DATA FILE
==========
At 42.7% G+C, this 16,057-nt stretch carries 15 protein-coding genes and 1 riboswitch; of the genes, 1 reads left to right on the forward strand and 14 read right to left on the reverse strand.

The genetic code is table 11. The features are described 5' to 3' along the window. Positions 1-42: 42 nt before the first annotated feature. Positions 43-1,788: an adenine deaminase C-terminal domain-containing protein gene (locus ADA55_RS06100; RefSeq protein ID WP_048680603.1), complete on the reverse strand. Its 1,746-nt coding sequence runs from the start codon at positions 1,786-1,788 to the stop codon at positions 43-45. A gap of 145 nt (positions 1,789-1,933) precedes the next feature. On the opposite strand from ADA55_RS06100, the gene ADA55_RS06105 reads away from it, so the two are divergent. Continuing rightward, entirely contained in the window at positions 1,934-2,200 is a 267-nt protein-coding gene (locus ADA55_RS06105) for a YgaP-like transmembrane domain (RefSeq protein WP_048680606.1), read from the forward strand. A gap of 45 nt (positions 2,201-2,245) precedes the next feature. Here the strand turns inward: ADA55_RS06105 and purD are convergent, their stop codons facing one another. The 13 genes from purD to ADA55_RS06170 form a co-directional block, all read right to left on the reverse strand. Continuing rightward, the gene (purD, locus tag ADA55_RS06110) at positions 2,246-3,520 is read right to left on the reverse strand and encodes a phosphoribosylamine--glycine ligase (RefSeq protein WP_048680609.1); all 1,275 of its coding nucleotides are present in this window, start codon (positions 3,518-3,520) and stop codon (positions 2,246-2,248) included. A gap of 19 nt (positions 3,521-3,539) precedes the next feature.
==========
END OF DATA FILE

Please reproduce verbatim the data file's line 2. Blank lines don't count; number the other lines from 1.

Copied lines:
The genetic code is table 11. The features are described 5' to 3' along the window. Positions 1-42: 42 nt before the first annotated feature. Positions 43-1,788: an adenine deaminase C-terminal domain-containing protein gene (locus ADA55_RS06100; RefSeq protein ID WP_048680603.1), complete on the reverse strand. Its 1,746-nt coding sequence runs from the start codon at positions 1,786-1,788 to the stop codon at positions 43-45. A gap of 145 nt (positions 1,789-1,933) precedes the next feature. On the opposite strand from ADA55_RS06100, the gene ADA55_RS06105 reads away from it, so the two are divergent. Continuing rightward, entirely contained in the window at positions 1,934-2,200 is a 267-nt protein-coding gene (locus ADA55_RS06105) for a YgaP-like transmembrane domain (RefSeq protein WP_048680606.1), read from the forward strand. A gap of 45 nt (positions 2,201-2,245) precedes the next feature. Here the strand turns inward: ADA55_RS06105 and purD are convergent, their stop codons facing one another. The 13 genes from purD to ADA55_RS06170 form a co-directional block, all read right to left on the reverse strand. Continuing rightward, the gene (purD, locus tag ADA55_RS06110) at positions 2,246-3,520 is read right to left on the reverse strand and encodes a phosphoribosylamine--glycine ligase (RefSeq protein WP_048680609.1); all 1,275 of its coding nucleotides are present in this window, start codon (positions 3,518-3,520) and stop codon (positions 2,246-2,248) included. A gap of 19 nt (positions 3,521-3,539) precedes the next feature.